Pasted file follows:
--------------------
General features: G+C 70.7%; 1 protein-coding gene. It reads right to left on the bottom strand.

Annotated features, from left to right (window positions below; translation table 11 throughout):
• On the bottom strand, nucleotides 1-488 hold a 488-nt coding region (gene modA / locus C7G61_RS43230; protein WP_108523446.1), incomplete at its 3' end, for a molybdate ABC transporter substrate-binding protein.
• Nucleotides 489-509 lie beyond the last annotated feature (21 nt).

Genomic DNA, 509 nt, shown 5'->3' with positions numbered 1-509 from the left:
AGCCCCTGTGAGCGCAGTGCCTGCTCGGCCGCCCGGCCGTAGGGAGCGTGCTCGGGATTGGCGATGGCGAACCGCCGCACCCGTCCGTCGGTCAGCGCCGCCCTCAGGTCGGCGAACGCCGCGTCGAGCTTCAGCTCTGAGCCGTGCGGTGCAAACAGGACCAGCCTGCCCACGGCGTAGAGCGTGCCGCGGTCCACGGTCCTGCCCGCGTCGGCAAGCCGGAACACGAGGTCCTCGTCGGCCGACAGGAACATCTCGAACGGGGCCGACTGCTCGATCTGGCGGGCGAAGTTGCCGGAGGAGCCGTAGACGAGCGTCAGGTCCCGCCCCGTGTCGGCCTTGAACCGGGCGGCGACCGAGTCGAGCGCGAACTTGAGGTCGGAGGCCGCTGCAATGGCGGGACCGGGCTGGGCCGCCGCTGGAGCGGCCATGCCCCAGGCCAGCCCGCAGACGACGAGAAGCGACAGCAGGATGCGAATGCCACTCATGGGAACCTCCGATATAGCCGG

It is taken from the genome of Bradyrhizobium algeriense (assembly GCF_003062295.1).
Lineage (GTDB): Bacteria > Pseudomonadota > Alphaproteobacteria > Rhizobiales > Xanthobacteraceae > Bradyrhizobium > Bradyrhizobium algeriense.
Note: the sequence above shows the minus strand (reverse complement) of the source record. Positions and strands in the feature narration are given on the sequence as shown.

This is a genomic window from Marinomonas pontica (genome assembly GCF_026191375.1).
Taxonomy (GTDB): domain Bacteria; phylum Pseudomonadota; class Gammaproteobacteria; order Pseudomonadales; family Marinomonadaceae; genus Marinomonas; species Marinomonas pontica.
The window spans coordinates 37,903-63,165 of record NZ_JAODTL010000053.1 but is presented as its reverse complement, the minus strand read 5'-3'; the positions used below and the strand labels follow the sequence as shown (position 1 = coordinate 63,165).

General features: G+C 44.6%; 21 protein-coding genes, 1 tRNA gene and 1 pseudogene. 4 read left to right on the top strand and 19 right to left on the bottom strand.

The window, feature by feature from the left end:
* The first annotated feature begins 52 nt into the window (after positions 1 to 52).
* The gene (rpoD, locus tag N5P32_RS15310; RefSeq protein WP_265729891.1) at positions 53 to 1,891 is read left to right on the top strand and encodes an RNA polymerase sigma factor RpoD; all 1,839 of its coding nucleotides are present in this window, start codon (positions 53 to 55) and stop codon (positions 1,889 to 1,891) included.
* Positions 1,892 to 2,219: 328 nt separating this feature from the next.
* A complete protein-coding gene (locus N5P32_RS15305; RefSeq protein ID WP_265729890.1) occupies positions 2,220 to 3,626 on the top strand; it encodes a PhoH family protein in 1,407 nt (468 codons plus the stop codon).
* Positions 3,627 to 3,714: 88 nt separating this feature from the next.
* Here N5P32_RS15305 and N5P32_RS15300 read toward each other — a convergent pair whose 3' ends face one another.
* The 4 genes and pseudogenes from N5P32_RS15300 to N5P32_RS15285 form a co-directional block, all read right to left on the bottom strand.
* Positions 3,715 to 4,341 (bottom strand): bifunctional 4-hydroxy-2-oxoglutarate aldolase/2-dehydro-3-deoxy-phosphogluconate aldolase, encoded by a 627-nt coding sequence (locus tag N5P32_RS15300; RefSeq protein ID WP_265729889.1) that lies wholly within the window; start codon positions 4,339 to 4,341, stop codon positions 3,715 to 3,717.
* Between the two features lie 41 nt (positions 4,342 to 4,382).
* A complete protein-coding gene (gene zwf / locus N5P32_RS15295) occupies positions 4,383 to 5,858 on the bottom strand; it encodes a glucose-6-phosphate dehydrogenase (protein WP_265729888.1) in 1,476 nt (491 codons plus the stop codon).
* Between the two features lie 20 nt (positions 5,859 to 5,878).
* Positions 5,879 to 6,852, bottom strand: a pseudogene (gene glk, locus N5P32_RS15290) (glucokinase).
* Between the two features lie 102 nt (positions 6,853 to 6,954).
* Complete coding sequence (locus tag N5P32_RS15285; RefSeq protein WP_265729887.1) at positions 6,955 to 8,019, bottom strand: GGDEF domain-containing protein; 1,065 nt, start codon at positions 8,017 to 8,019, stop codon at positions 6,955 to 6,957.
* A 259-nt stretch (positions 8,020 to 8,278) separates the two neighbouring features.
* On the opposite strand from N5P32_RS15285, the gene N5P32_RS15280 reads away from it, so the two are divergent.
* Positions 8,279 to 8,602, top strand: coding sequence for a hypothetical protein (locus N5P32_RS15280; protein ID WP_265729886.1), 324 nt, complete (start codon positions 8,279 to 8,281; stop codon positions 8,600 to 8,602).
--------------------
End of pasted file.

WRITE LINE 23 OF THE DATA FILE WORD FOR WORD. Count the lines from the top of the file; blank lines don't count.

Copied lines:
* Between the two features lie 41 nt (positions 4,342 to 4,382).